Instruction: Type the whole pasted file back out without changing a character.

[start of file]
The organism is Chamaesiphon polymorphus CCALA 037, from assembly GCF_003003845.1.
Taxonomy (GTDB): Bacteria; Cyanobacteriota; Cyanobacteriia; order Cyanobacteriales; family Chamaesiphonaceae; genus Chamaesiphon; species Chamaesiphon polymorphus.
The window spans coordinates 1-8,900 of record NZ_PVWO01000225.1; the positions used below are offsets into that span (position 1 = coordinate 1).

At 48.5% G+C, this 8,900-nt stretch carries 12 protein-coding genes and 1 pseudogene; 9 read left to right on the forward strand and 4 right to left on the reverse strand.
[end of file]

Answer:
The organism is Chamaesiphon polymorphus CCALA 037, from assembly GCF_003003845.1.
Taxonomy (GTDB): Bacteria; Cyanobacteriota; Cyanobacteriia; order Cyanobacteriales; family Chamaesiphonaceae; genus Chamaesiphon; species Chamaesiphon polymorphus.
The window spans coordinates 1-8,900 of record NZ_PVWO01000225.1; the positions used below are offsets into that span (position 1 = coordinate 1).

At 48.5% G+C, this 8,900-nt stretch carries 12 protein-coding genes and 1 pseudogene; 9 read left to right on the forward strand and 4 right to left on the reverse strand.